The trouble with disregarding formalities, like legal agreements, is that even minor disagreements have the propensity to escalate into disputes.
An imperfect recollection of the terms of a contract is unlikely to escalate if the contentious point is answered when you consult the written agreement. However, where there is no concrete agreement in place, it is much more likely that issues turn into major disputes, leading to mess and expense. And sometimes where there is an unsigned document discussed by the parties, the court is likely to regard those terms as binding between them.
This is what happened in a case involving Fresh Trading Company (Innocent) and Deepend who had acquired the rights to the ‘Dude’ logo (the well-known Innocent halo logo) from the designers. The dispute resulted in a hotly contested series of cases around ownership of copyright.
In 2009, Deepend initiated proceedings with OHIM on the grounds that Fresh did not have the right to use the logo and that Deepend did because of the assignment of copyright to them of the Dude logo after the design company that created the brand in 1999 dissolved.
In 2012, OHIM agreed with Deepend. Fresh appealed the decision.
At the time the logo was designed, Innocent was a fledgling company who had started a business relationship with the designers. Their brief was to “develop the ‘visual identity for the product’.” Although the designers never received payment for their design work, a recent High Court decision ruled in favour of Fresh finding that the parties had been acting under the unsigned Heads of Agreement. These not only assigned the full intellectual property of any work approved by Fresh to Fresh, but also had provisions for remuneration for Deepend.
The reason the judge found in favour of Innocent was that the Heads of Agreement included a provision that required Deepend to transfer copyright to Fresh. There was an obligation on Fresh to allot shares to Deepend. However, the judge found that neither of these requirements were expressed as a conditional obligation.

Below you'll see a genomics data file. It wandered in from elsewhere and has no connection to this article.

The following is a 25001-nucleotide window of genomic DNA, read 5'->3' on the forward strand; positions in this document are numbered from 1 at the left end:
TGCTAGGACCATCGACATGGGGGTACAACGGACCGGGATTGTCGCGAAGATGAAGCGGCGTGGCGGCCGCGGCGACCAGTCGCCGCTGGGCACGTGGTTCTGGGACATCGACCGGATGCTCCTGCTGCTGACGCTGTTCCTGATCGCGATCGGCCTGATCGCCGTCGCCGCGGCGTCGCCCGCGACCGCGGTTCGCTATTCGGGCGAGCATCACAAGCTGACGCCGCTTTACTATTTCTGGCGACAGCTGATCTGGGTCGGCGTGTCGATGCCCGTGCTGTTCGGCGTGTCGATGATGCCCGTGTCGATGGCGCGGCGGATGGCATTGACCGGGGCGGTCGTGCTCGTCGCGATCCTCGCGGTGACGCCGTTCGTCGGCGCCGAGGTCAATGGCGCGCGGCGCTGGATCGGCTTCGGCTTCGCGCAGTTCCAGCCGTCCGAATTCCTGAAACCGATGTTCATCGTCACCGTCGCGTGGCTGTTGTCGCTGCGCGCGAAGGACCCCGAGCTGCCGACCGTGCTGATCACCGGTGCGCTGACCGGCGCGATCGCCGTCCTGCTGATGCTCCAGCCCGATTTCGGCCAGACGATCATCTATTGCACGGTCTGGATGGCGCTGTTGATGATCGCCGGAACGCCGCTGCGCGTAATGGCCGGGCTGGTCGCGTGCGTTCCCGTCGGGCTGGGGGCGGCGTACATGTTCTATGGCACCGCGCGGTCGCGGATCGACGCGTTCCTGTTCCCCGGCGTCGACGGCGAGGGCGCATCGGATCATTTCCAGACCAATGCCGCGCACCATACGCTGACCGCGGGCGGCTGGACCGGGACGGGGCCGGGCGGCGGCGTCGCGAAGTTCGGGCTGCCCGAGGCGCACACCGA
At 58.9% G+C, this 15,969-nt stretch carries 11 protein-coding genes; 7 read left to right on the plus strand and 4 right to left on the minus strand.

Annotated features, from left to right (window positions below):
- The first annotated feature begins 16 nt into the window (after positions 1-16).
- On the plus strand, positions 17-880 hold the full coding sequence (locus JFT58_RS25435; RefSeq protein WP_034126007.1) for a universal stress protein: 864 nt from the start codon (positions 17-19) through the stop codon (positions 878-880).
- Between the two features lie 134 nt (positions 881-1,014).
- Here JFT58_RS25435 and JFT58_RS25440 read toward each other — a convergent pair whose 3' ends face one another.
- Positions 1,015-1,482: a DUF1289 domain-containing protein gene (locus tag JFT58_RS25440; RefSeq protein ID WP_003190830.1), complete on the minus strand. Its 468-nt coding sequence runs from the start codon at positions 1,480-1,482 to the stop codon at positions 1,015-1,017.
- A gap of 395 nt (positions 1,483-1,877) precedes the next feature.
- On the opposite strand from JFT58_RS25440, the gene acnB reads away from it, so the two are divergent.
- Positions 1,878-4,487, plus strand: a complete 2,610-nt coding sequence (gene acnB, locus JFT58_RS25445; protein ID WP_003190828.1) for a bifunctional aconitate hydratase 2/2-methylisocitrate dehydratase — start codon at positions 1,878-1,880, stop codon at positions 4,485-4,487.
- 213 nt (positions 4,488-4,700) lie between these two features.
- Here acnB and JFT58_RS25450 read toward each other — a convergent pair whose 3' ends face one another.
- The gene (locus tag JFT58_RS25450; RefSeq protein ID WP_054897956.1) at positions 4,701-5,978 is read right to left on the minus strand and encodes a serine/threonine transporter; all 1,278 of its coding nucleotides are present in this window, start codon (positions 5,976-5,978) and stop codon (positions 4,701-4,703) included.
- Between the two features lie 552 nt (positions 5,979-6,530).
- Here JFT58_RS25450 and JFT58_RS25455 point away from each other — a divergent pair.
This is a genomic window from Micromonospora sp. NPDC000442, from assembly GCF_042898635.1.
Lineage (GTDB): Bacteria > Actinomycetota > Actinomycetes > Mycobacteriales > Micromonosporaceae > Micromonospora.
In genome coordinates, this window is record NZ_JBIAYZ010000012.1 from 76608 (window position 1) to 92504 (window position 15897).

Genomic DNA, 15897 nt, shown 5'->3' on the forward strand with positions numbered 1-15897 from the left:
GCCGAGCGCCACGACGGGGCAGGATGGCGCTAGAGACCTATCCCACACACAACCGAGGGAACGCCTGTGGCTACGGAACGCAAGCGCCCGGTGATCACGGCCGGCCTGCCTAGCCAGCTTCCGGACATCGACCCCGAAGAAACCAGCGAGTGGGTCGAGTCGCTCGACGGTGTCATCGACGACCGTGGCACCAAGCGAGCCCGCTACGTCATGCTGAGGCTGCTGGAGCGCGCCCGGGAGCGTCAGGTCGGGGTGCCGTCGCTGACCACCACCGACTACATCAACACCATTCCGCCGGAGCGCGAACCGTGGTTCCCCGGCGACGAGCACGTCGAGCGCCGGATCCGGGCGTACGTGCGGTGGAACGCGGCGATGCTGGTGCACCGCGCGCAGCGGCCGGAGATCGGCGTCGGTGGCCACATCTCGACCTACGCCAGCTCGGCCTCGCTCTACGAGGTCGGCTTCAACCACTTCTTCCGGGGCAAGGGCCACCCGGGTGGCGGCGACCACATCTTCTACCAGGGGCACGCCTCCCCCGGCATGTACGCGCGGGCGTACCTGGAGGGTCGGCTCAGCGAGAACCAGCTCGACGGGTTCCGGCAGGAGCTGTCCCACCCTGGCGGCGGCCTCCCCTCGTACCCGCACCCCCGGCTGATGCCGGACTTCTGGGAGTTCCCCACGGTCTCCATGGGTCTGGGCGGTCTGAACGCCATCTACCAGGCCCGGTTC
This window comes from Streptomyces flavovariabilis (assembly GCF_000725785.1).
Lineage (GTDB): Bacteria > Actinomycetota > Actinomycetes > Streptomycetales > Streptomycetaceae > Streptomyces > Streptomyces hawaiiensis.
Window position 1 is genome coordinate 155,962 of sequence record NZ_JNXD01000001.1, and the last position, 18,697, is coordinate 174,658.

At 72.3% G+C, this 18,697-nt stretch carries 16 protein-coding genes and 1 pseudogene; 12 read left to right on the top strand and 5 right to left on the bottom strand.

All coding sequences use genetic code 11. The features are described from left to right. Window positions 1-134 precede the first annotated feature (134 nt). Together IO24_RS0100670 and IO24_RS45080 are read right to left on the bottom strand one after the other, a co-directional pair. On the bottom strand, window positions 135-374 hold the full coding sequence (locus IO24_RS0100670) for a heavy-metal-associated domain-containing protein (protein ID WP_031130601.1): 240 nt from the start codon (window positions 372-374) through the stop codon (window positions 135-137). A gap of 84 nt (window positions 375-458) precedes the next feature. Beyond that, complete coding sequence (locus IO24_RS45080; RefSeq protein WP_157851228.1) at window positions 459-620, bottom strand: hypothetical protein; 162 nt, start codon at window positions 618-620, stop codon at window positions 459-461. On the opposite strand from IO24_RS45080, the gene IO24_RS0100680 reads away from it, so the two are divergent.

He used a flipped example to make his point, saying that the obligations to allot shares could theoretically arise even if there was no transfer of copyright to Fresh. The judge also made the additional point that at the time Deepend didn’t really deal with the matter of lack of shares and this must have been a result of the perception that a shareholding in Fresh wasn’t of very much value. This therefore negates the assertion that Fresh “refused to pay.”
So when you add this together with the fact that the judge didn’t consider the remuneration in the form of shares to be a precondition for the assignment of copyright clause then it becomes easy to see how he was able to justify his conclusion that on equitable principles, copyright should vest in Fresh. This followed the approach in Griggs where the logo design created was not formally assigned by the designer, however an implied contract was found to have existed nonetheless.
This decision, more than anything, highlights the importance of explicitly stating within a contract that IP rights are conditional on remuneration.
Another important lesson that can be learnt is to explicitly agree on copyright ownership from the outset in order to avoid costly litigation further down the line. This case also underlines the continued availability of remedies in equity.
The fact that the courts are sometimes willing to interpret the details included in an unsigned agreement to achieve a just result should be a warning to ensure the finalisation and signing of your official paperwork.